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GOP Considers Advancing Unemployment Extension With Jobs, Tax Provisions

House Rules Chairman Pete Sessions of Texas and other senior Republicans are pushing proposals to tie the extension of emergency unemployment insurance to jobs measures and the extension of some tax breaks in an attempt to bring the plan to the House floor.

Majority Whip Kevin McCarthy of California said Tuesday there was no plan to deal this week with the five-month unemployment extension (HR 3979) that passed the Senate on Monday and that any potential action on a House GOP alternative likely would come after the two-week April recess.

“I don’t think the Senate bill is one that can pass the House,” McCarthy said.

The comments from senior Republicans were the strongest indication from GOP leadership, however, that the House may take up some form of an unemployment extension.

Sessions said the five-month extension could serve as a partner for House-passed bills and other priorities, such as a permanent extension of so-called bonus depreciation for business investment.

“I’m engaged in conversation with others about putting accelerated depreciation on,” Sessions said.

Senate Majority Leader Harry Reid of Nevada said he was pleased to hear the suggestion that Republicans may “attach some jobs bills” to the jobless aid extension. “So, I’m sure we’ve made some progress,” Reid said.

Sessions said House Republicans would weigh options in coming days, and likely pursue informal talks with senators in the meantime.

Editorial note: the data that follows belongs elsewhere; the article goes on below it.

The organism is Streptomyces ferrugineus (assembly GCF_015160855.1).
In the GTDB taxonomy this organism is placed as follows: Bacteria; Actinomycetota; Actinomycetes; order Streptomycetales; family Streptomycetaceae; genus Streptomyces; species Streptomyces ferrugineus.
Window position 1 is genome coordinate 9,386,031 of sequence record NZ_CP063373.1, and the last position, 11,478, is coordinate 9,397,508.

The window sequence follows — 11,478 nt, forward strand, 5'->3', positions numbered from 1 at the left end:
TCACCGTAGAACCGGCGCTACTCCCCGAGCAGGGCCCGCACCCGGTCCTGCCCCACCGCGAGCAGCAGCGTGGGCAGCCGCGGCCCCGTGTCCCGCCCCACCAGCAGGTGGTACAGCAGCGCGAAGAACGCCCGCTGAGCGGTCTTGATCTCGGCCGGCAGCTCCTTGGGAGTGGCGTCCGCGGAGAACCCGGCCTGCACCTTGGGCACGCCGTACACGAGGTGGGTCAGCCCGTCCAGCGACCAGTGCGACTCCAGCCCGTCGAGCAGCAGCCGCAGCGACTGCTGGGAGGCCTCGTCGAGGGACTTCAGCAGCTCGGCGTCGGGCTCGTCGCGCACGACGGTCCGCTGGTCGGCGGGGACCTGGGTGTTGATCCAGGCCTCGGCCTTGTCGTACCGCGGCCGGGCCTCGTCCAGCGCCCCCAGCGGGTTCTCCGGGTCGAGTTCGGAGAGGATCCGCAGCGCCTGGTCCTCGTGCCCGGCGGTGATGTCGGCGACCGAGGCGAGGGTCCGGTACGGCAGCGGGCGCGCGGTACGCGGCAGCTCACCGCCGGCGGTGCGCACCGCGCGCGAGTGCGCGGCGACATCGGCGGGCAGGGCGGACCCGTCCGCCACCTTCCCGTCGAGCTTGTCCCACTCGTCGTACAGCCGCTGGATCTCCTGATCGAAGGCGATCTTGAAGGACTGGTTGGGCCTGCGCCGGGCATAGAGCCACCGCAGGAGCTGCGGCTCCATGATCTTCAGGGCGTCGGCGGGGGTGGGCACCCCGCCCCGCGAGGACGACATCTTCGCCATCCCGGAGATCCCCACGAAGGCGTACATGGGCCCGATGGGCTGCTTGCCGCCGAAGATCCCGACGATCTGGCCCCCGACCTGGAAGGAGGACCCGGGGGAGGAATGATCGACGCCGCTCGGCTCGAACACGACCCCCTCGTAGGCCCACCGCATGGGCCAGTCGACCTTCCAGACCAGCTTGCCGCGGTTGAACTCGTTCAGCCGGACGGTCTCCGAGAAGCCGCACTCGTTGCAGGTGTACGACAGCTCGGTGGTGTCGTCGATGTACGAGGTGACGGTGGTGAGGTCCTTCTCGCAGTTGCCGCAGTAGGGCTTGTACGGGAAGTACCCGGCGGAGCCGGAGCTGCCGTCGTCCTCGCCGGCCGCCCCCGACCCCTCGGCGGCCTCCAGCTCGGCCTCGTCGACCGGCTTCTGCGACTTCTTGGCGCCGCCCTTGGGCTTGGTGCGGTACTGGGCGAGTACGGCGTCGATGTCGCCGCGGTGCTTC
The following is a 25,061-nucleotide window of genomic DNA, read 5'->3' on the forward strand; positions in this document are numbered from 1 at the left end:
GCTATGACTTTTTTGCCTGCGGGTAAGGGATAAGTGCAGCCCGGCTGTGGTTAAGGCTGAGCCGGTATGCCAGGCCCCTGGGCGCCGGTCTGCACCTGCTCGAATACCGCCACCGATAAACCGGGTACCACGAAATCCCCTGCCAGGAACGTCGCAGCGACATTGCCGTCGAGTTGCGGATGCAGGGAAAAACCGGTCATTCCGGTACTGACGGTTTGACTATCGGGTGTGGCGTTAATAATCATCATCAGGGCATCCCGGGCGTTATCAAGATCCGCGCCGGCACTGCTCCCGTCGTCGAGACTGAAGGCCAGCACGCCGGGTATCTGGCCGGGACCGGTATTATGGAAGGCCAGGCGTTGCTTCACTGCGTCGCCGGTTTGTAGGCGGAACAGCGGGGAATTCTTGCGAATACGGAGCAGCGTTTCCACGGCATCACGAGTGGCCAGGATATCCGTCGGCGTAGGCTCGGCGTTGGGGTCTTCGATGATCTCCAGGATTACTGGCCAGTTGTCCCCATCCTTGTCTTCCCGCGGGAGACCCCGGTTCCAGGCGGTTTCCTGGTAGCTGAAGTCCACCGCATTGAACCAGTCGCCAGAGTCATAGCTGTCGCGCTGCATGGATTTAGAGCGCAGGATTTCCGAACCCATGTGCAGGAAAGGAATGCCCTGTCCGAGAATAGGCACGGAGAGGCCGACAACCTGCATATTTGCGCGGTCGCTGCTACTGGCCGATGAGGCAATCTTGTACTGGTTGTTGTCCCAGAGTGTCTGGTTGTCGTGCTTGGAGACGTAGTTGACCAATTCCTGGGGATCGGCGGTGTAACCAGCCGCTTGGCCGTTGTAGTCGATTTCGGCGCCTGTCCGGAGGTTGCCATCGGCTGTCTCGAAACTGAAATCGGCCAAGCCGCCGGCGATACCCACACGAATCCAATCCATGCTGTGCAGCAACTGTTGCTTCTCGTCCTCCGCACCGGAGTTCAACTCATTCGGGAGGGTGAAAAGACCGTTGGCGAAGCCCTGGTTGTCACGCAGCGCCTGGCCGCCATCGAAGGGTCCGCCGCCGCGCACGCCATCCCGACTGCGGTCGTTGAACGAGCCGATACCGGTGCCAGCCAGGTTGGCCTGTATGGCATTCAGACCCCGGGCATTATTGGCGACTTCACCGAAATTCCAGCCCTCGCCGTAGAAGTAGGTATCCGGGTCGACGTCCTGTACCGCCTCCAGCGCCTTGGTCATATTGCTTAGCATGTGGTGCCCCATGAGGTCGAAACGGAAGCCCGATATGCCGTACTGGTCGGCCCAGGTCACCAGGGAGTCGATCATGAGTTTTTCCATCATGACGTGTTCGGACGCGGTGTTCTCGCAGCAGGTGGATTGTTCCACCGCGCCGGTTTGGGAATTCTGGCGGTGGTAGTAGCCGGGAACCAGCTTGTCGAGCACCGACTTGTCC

“It will depend how reasonable both sides are. We see what their offer is. I think that we could offer back an equally reasonable circumstance,” Sessions said.

“The president and Democrats have refused to allow jobs bills. They are stacked up in the Senate. They want what they want. Well, the American people need a chance for a job,” he said.

“We would like to see a very robust plan to have economic growth,” McCarthy said.

Sessions’ suggestion that expired temporary tax breaks could be included in the jobless package was the first time the so-called extenders have arisen in the debate between the House and Senate over the unemployment aid that expired Dec. 28.

But including any tax provisions may short-circuit a plan by Ways and Means Chairman Dave Camp, R-Mich., to mark up separate tax cut extension measures later this year. Camp said he had no plans to bundle them with jobless aid.

“It’s not something the committee is considering,” he said.

Other members of his panel said linking of tax cut extensions to jobless aid could attract consensus support, however.

Rep. Peter Roskam, R-Ill., chief deputy whip and a senior tax writer, said no decision had been reached on add-ons, but that some lawmakers were floating ideas. “There’s a lot of discussion of merging UI to this or to that, energy and other things,” Roskam said.

Rep. Dave Reichert, R-Wash., another tax writer, the jobless aid package could be a vehicle for measures aimed at helped the unemployed get work, as well as extensions of expiring tax breaks.

Rep. Kevin Brady of Texas, another senior tax writer, said adding just one popular extended tax break like bonus depreciation would not sway him.

“Nothing in my view, short of a jobs bill, a real significant jobs bill, would convince me to vote for that. I really want a much stronger economy. I don’t think any single tax provision can achieve that,” Brady said.

Democrats held a rally Tuesday to urge House Republicans to take up the Senate package. Supporters pointed to a Congressional Budget Office study that showed that a full-year jobless aid extension would add 0.2 points to economic growth. The shorter duration of the Senate proposal means “the benefit to the economy will likewise be smaller,” Seth Carpenter, a Treasury assistant secretary, wrote in a blog post on Tuesday.

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